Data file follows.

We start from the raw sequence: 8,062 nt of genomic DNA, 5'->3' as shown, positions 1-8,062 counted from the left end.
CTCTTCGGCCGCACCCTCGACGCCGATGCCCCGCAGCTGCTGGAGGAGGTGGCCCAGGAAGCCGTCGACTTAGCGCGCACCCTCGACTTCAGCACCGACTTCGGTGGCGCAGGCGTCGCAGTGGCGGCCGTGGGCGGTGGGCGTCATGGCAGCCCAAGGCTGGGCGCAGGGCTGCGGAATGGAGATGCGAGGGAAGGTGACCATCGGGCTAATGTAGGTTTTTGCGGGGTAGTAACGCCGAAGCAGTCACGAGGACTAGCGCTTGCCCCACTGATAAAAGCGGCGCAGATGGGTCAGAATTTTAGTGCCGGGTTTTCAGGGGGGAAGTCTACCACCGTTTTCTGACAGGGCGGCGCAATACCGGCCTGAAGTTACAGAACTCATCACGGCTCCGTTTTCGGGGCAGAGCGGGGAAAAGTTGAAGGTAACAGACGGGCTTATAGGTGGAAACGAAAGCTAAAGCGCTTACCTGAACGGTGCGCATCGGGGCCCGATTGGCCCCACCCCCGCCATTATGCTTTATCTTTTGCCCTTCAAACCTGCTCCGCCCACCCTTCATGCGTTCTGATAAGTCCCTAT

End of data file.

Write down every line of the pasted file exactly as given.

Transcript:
We start from the raw sequence: 8,062 nt of genomic DNA, 5'->3' as shown, positions 1-8,062 counted from the left end.
CTCTTCGGCCGCACCCTCGACGCCGATGCCCCGCAGCTGCTGGAGGAGGTGGCCCAGGAAGCCGTCGACTTAGCGCGCACCCTCGACTTCAGCACCGACTTCGGTGGCGCAGGCGTCGCAGTGGCGGCCGTGGGCGGTGGGCGTCATGGCAGCCCAAGGCTGGGCGCAGGGCTGCGGAATGGAGATGCGAGGGAAGGTGACCATCGGGCTAATGTAGGTTTTTGCGGGGTAGTAACGCCGAAGCAGTCACGAGGACTAGCGCTTGCCCCACTGATAAAAGCGGCGCAGATGGGTCAGAATTTTAGTGCCGGGTTTTCAGGGGGGAAGTCTACCACCGTTTTCTGACAGGGCGGCGCAATACCGGCCTGAAGTTACAGAACTCATCACGGCTCCGTTTTCGGGGCAGAGCGGGGAAAAGTTGAAGGTAACAGACGGGCTTATAGGTGGAAACGAAAGCTAAAGCGCTTACCTGAACGGTGCGCATCGGGGCCCGATTGGCCCCACCCCCGCCATTATGCTTTATCTTTTGCCCTTCAAACCTGCTCCGCCCACCCTTCATGCGTTCTGATAAGTCCCTAT